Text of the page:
Miles Briggs: Tackling male stereotypes can help the NHS
A time when, for so many young people, they do not know what they want to do with their lives or the career opportunities available to them.
But that is not what I want to look at today specifically.
The issue which is too often not challenged is the fact that for so many boys and young men the career options of great professions like nursing and teaching are closed due to the social training which we have all grown up with.
Recently actor and comedian Robert Webb instigated a welcome and interesting debate on the gender conditioning of men in his new book How Not To Be A Boy.
Mr Webb should be praised for talking so frankly about his own upbringing and the issue of men’s mental health as well as instigating a much-needed discussion about the importance of young boys and men not bottling up our feelings.
The heartfelt book examines the deep social training around the issue of masculinity in the UK and the often absurd expectations boys and men are forced to live up to. I also think this is an issue which is important in terms of attracting more men into what have sadly and for too long been seen as the “female” professions.
Increasingly the benefits of male role models in the classroom are being recognised and valued.
My sisters often remind me about the time as a five-year-old when instead of playing with the Star Wars Millennium Falcon I’d been given for Christmas, my main love was my A La Carte Kitchen.
Maybe it is that 80s Bluebird toy classic which has driven the dominance of men in the TV chef world and the huge success and interest in programmes like The Great British Bake Off.
I have been thinking about the issue of mental health and preconceptions about gender for some time and I believe they are interlinked. Why is it that men in Scotland and in fact across Britain do not talk more about their mental health?
Last week the Scottish Parliament’s Health & Sport Committee heard about the need for more men to consider a career in nursing to meet the future workforce challenges our NHS faces.
The Nursing 2030 Vision acknowledged that there has been a decrease in the number of applications from men despite continuing work being undertaken by many universities and colleges to promote the positive image of men in nursing to both primary and secondary pupils.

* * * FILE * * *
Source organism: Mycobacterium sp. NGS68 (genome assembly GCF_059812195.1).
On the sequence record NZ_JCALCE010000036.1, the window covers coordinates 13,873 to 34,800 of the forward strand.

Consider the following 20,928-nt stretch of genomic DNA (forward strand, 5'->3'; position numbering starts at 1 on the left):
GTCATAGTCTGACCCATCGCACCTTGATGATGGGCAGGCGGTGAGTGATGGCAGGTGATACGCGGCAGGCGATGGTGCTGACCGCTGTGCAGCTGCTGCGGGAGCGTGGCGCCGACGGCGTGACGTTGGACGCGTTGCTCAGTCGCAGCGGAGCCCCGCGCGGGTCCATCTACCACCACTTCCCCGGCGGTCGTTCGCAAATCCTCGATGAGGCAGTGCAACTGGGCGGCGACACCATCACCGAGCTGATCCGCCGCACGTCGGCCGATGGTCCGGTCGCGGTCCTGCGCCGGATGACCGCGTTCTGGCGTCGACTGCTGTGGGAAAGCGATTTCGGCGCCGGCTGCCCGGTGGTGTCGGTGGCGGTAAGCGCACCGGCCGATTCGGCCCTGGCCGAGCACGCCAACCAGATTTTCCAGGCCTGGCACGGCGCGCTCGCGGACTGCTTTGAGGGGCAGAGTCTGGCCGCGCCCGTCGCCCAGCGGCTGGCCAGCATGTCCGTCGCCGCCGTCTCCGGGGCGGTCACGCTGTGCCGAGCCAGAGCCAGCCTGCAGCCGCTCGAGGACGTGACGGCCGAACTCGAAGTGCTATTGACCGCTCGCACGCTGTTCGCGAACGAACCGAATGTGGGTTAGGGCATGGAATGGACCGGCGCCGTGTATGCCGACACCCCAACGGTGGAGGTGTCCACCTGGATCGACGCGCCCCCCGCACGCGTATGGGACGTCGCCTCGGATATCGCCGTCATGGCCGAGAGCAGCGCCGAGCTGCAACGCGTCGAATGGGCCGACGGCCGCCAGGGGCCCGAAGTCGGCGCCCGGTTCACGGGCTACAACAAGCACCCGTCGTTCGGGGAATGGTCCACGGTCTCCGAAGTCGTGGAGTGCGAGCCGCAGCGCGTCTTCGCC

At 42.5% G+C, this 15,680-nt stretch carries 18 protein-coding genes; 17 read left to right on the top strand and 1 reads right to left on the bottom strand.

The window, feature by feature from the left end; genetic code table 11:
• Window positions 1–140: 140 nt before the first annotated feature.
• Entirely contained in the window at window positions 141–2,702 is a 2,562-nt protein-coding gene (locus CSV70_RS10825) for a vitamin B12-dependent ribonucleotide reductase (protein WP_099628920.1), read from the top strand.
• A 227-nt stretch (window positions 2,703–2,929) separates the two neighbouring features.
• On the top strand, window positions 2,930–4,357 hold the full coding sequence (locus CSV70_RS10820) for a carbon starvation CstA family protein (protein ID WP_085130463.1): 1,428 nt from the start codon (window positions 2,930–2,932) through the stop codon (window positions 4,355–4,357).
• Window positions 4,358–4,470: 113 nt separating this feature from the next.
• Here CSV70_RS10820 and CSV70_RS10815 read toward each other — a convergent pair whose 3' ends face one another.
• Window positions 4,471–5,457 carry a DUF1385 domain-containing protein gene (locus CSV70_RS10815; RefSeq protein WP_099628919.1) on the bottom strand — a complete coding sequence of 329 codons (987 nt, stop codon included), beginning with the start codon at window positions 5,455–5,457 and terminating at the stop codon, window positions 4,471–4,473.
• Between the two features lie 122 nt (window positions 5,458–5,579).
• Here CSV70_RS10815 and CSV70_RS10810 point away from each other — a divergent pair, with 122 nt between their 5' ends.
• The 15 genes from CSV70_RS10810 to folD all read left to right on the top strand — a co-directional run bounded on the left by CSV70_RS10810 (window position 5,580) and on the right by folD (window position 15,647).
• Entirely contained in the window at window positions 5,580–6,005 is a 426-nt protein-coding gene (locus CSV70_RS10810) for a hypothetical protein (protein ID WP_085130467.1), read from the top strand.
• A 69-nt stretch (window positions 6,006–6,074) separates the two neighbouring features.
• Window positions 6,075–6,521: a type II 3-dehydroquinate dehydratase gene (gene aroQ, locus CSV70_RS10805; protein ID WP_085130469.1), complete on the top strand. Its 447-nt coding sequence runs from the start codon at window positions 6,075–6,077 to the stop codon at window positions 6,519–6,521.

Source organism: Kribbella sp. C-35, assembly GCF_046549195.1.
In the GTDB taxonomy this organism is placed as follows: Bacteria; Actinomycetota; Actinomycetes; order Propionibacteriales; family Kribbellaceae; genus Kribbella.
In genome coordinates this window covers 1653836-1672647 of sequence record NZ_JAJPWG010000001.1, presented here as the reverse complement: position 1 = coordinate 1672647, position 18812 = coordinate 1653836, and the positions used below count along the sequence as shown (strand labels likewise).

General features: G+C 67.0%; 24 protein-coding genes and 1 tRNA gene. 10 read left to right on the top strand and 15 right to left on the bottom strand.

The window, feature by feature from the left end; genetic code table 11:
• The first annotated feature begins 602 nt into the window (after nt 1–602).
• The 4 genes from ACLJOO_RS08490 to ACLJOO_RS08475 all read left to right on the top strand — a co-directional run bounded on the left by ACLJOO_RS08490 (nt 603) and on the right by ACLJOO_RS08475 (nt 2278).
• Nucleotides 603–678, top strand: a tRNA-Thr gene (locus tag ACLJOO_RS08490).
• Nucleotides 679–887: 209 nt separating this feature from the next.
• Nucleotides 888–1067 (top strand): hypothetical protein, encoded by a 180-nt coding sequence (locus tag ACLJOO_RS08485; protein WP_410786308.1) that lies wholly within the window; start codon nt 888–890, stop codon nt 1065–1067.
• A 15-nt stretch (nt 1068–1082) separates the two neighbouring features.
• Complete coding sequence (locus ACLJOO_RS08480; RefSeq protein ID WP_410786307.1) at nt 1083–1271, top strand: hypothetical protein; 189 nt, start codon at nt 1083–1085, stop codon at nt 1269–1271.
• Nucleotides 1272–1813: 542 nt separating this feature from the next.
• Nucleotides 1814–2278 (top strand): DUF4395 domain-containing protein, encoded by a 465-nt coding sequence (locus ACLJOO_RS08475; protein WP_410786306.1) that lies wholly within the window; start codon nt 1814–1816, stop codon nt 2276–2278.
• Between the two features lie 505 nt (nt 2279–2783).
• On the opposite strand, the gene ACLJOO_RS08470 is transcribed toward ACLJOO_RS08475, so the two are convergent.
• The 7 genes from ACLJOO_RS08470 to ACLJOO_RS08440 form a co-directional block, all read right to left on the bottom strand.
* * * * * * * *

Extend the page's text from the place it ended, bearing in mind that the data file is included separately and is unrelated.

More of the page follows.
It is welcome to see the Chief Nursing Officer in Scotland, Fiona McQueen, undertake a review into widening access to nursing and midwifery education and careers.
That review will bring together stakeholders to identify current barriers to the profession, and is expected to make recommendations this year to improve opportunities and encourage and nurture anyone who aspires to be a nurse irrespective of their background or sex.
So as a society and as parents and guardians, teachers and policy makers, we must all think about what sort of men we want young Scots boys to grow up and become. Not only will that be a valuable progression socially, it would also go some way to plugging gaps in the nursing workforce in the future.
We cannot afford to see the vacancy levels currently experienced in the NHS continuing – last month we learned that the number of gaps in nursing cover were at their highest ever.
This has come about through disastrous workforce planning by the SNP, which hasn’t taken into account an ageing population, and indeed an ageing workforce, a huge slice of whom are contemplating retirement.
The cost of this is a nursing workforce overstretched and stressed out, a growing dependency on expensive nursing bank staff, wards which often are struggling to function, and patients and taxpayers facing longer waiting times and increased costs to the NHS to receive the vital care they need and deserve.
Tackling this particular brand of gender stereotyping would go some way to addressing these problems.
Miles Briggs is Scottish Conservative shadow health secretary